Ocean Renewable Power Company (ORPC) is to install its first river hydrokinetic power system in South America next year after signing a deal with the Municipality of Chile Chico in the Aysén region of Patagonia, with potential for further installations in the future.
A gateway community to Chile’s Patagonia region, Chile Chico’s 6,218 residents are serviced by both on grid and off-grid electricity networks. The community is situated on General Carrera Lake which forms the headwaters of the Baker River, the largest volume watercourse in the country and considered the strongest in Latin America.
Together with its wholly-owned subsidiary, ORPC Chile, ORPC is to deploy a RivGen® Power System at the meeting point of General Carrera Lake and Bertrand Lake, where the Baker River begins. The initial device will be connected to the Edelaysen utility regional grid network.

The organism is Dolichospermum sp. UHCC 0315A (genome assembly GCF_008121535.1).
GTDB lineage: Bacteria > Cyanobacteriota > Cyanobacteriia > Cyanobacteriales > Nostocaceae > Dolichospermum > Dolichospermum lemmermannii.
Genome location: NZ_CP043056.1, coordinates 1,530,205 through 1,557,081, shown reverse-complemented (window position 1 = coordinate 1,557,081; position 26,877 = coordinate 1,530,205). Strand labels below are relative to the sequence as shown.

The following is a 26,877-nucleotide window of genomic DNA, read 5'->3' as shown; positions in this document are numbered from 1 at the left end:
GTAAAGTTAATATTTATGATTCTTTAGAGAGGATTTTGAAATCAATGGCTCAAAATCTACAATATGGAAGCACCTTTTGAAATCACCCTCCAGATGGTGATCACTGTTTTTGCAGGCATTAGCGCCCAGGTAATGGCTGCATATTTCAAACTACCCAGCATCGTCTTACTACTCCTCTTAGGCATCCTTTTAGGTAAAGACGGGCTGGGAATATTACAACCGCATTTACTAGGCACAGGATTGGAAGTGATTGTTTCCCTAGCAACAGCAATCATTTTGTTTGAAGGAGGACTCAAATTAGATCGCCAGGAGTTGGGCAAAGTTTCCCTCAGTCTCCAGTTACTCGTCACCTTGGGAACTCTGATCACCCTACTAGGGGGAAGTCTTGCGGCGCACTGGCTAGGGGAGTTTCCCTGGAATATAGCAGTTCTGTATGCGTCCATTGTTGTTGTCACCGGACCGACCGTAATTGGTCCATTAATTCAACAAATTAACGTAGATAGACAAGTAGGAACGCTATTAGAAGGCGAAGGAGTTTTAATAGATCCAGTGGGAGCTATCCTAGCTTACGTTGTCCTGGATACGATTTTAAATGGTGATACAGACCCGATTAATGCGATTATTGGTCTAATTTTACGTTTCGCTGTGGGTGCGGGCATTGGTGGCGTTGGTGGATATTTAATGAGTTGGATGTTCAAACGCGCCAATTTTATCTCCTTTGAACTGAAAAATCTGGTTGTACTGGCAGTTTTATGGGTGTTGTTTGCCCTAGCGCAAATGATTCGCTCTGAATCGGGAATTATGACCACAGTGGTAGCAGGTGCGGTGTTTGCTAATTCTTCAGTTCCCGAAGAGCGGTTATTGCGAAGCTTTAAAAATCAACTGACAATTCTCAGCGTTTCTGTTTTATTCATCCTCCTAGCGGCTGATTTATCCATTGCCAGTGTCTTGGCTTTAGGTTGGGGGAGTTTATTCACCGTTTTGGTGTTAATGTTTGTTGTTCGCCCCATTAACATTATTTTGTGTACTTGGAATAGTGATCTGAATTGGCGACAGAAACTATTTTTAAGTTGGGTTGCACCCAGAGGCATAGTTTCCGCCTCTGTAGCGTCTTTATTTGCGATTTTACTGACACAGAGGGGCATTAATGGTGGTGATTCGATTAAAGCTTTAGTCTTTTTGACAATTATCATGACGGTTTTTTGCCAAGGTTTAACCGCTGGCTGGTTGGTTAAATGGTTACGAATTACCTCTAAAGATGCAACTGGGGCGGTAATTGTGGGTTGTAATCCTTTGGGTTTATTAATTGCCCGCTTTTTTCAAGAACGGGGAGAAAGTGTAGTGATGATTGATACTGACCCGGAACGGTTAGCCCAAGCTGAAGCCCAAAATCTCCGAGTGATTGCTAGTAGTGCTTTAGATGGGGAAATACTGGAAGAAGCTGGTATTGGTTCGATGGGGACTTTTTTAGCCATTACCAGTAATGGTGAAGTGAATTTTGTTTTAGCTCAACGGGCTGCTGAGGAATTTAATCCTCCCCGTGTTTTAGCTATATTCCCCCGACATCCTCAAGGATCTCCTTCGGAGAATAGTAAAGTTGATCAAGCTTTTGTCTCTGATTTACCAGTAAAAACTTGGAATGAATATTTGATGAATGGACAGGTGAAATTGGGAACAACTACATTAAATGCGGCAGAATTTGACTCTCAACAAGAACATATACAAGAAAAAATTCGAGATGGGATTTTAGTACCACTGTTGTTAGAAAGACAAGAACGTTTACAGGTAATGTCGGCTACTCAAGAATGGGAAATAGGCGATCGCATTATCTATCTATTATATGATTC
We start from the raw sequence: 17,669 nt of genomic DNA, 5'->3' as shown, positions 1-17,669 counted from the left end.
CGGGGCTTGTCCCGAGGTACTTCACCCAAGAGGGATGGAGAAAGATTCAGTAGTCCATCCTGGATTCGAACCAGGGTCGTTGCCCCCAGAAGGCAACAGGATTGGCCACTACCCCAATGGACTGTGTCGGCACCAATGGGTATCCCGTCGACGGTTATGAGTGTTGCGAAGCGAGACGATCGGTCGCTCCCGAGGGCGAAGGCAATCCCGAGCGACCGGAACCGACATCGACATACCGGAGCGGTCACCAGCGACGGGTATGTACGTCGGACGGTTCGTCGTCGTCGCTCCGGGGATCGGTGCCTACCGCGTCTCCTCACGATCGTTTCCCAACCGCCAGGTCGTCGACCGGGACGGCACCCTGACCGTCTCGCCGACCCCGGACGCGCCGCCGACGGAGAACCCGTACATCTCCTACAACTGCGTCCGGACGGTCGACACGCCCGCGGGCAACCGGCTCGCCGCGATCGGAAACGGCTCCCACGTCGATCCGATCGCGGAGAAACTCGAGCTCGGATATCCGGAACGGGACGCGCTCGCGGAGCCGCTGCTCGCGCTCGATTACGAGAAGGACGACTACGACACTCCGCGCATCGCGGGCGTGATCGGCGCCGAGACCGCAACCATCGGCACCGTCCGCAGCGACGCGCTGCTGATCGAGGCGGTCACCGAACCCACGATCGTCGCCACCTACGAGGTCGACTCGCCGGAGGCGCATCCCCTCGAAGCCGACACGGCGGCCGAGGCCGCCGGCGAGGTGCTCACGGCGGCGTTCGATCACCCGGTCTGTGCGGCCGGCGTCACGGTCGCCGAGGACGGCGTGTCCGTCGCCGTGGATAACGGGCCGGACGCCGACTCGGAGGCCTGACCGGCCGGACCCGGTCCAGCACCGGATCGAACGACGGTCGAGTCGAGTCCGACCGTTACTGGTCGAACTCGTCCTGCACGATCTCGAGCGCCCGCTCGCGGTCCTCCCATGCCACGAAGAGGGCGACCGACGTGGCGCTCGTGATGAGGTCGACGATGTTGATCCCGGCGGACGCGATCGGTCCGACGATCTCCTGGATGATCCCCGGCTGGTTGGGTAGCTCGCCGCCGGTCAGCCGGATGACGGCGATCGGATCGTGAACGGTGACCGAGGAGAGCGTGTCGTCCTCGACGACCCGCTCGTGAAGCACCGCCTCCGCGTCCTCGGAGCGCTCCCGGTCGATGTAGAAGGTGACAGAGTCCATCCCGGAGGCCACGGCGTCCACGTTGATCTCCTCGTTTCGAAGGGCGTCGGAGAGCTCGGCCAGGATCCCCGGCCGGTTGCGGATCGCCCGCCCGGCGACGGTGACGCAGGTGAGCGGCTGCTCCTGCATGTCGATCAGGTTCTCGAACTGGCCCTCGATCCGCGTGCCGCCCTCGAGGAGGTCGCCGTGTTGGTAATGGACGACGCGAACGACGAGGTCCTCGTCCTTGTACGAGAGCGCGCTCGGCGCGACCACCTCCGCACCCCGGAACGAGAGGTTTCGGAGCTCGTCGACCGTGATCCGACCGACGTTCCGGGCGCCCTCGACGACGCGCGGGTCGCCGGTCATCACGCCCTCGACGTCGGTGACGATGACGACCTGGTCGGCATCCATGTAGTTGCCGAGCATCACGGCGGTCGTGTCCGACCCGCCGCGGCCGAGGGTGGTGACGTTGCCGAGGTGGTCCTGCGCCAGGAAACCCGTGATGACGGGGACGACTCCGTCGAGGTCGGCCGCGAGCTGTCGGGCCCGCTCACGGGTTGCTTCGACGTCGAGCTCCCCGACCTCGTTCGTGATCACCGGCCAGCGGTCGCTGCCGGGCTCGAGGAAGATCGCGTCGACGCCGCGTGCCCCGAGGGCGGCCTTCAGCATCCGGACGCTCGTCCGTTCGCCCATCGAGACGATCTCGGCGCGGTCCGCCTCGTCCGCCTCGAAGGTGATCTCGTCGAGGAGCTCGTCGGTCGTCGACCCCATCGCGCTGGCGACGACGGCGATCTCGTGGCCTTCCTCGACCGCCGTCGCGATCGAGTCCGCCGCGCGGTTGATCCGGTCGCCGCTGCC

ORPC Chile envisions that next year’s RivGen installation will be the first of many for the community, as well as other locations in the Baker River area and elsewhere in Patagonia, Sergio Andrade, country director for ORPC Chile, said in a statement.
ORPC’s RivGen Project in the tribal village of Igiugig, Alaska, is the longest operating hydrokinetic project in all of the Americas. It is deployed in the Kvichak River, the largest sockeye salmon run river in the U.S. The installation of a second device together with an energy storage system and smart microgrid controls this year are enabling the community to reduce its diesel use by 60% to 90%. ORPC’s partnership with Igiugig exemplifies how
ORPC can provide baseload renewable energy while reducing diesel dependence and cost, and lower carbon emissions, noise, and environmental risk, without putting fishery resources at risk.